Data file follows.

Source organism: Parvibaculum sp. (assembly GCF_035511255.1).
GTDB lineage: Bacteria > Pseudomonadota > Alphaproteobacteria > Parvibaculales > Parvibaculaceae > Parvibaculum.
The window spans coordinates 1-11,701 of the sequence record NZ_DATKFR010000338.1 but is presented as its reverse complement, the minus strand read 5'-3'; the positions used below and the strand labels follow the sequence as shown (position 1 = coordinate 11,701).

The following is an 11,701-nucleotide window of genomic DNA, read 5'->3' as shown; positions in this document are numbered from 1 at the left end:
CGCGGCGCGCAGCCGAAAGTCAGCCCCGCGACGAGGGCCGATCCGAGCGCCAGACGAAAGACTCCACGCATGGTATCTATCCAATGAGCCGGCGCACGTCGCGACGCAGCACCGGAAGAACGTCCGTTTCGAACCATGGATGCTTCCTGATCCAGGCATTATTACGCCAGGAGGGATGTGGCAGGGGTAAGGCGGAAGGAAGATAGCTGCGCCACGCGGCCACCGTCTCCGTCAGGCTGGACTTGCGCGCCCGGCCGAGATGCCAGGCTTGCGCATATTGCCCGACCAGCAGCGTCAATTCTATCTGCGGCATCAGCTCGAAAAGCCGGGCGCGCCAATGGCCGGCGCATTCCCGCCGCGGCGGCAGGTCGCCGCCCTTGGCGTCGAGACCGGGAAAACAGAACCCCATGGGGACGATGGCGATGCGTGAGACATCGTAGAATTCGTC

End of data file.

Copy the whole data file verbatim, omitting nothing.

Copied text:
Source organism: Parvibaculum sp. (assembly GCF_035511255.1).
GTDB lineage: Bacteria > Pseudomonadota > Alphaproteobacteria > Parvibaculales > Parvibaculaceae > Parvibaculum.
The window spans coordinates 1-11,701 of the sequence record NZ_DATKFR010000338.1 but is presented as its reverse complement, the minus strand read 5'-3'; the positions used below and the strand labels follow the sequence as shown (position 1 = coordinate 11,701).

The following is an 11,701-nucleotide window of genomic DNA, read 5'->3' as shown; positions in this document are numbered from 1 at the left end:
CGCGGCGCGCAGCCGAAAGTCAGCCCCGCGACGAGGGCCGATCCGAGCGCCAGACGAAAGACTCCACGCATGGTATCTATCCAATGAGCCGGCGCACGTCGCGACGCAGCACCGGAAGAACGTCCGTTTCGAACCATGGATGCTTCCTGATCCAGGCATTATTACGCCAGGAGGGATGTGGCAGGGGTAAGGCGGAAGGAAGATAGCTGCGCCACGCGGCCACCGTCTCCGTCAGGCTGGACTTGCGCGCCCGGCCGAGATGCCAGGCTTGCGCATATTGCCCGACCAGCAGCGTCAATTCTATCTGCGGCATCAGCTCGAAAAGCCGGGCGCGCCAATGGCCGGCGCATTCCCGCCGCGGCGGCAGGTCGCCGCCCTTGGCGTCGAGACCGGGAAAACAGAACCCCATGGGGACGATGGCGATGCGTGAGACATCGTAGAATTCGTC